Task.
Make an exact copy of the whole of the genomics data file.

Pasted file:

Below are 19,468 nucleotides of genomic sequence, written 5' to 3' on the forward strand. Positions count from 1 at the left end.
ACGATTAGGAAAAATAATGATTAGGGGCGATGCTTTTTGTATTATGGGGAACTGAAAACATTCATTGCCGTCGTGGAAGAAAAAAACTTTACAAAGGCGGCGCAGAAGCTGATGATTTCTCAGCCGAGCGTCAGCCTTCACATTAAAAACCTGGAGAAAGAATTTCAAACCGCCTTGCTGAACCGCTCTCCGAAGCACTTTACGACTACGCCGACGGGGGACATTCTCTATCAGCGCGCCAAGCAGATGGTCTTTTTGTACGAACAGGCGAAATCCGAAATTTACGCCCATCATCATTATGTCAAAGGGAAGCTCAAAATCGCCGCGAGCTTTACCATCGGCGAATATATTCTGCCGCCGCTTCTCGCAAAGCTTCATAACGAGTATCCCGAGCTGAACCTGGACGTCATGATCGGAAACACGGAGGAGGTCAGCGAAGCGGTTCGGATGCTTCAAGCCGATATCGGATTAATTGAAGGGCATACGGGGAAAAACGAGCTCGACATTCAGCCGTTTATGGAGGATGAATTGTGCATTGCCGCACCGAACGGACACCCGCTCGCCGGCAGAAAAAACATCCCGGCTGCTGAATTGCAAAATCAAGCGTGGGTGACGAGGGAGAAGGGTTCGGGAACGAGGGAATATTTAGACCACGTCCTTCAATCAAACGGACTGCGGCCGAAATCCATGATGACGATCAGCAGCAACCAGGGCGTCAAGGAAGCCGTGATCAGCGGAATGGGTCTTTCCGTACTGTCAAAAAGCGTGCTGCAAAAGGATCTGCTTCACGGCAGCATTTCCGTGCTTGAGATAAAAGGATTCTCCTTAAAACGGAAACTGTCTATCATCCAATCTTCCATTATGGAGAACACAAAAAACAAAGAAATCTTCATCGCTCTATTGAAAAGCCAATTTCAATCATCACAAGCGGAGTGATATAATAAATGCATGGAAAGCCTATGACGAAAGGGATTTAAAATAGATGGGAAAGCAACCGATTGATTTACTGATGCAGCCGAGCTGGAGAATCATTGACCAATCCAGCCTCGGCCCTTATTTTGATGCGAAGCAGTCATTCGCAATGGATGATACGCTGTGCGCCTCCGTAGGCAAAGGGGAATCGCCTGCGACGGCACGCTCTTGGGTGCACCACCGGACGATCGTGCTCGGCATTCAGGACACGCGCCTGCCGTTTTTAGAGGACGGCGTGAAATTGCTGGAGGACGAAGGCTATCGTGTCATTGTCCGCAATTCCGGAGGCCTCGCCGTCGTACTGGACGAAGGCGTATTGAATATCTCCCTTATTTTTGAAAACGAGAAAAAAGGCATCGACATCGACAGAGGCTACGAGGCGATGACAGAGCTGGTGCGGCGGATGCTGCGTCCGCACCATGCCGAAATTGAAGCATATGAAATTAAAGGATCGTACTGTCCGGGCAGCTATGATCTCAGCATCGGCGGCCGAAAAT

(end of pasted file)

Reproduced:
Below are 19,468 nucleotides of genomic sequence, written 5' to 3' on the forward strand. Positions count from 1 at the left end.
ACGATTAGGAAAAATAATGATTAGGGGCGATGCTTTTTGTATTATGGGGAACTGAAAACATTCATTGCCGTCGTGGAAGAAAAAAACTTTACAAAGGCGGCGCAGAAGCTGATGATTTCTCAGCCGAGCGTCAGCCTTCACATTAAAAACCTGGAGAAAGAATTTCAAACCGCCTTGCTGAACCGCTCTCCGAAGCACTTTACGACTACGCCGACGGGGGACATTCTCTATCAGCGCGCCAAGCAGATGGTCTTTTTGTACGAACAGGCGAAATCCGAAATTTACGCCCATCATCATTATGTCAAAGGGAAGCTCAAAATCGCCGCGAGCTTTACCATCGGCGAATATATTCTGCCGCCGCTTCTCGCAAAGCTTCATAACGAGTATCCCGAGCTGAACCTGGACGTCATGATCGGAAACACGGAGGAGGTCAGCGAAGCGGTTCGGATGCTTCAAGCCGATATCGGATTAATTGAAGGGCATACGGGGAAAAACGAGCTCGACATTCAGCCGTTTATGGAGGATGAATTGTGCATTGCCGCACCGAACGGACACCCGCTCGCCGGCAGAAAAAACATCCCGGCTGCTGAATTGCAAAATCAAGCGTGGGTGACGAGGGAGAAGGGTTCGGGAACGAGGGAATATTTAGACCACGTCCTTCAATCAAACGGACTGCGGCCGAAATCCATGATGACGATCAGCAGCAACCAGGGCGTCAAGGAAGCCGTGATCAGCGGAATGGGTCTTTCCGTACTGTCAAAAAGCGTGCTGCAAAAGGATCTGCTTCACGGCAGCATTTCCGTGCTTGAGATAAAAGGATTCTCCTTAAAACGGAAACTGTCTATCATCCAATCTTCCATTATGGAGAACACAAAAAACAAAGAAATCTTCATCGCTCTATTGAAAAGCCAATTTCAATCATCACAAGCGGAGTGATATAATAAATGCATGGAAAGCCTATGACGAAAGGGATTTAAAATAGATGGGAAAGCAACCGATTGATTTACTGATGCAGCCGAGCTGGAGAATCATTGACCAATCCAGCCTCGGCCCTTATTTTGATGCGAAGCAGTCATTCGCAATGGATGATACGCTGTGCGCCTCCGTAGGCAAAGGGGAATCGCCTGCGACGGCACGCTCTTGGGTGCACCACCGGACGATCGTGCTCGGCATTCAGGACACGCGCCTGCCGTTTTTAGAGGACGGCGTGAAATTGCTGGAGGACGAAGGCTATCGTGTCATTGTCCGCAATTCCGGAGGCCTCGCCGTCGTACTGGACGAAGGCGTATTGAATATCTCCCTTATTTTTGAAAACGAGAAAAAAGGCATCGACATCGACAGAGGCTACGAGGCGATGACAGAGCTGGTGCGGCGGATGCTGCGTCCGCACCATGCCGAAATTGAAGCATATGAAATTAAAGGATCGTACTGTCCGGGCAGCTATGATCTCAGCATCGGCGGCCGAAAAT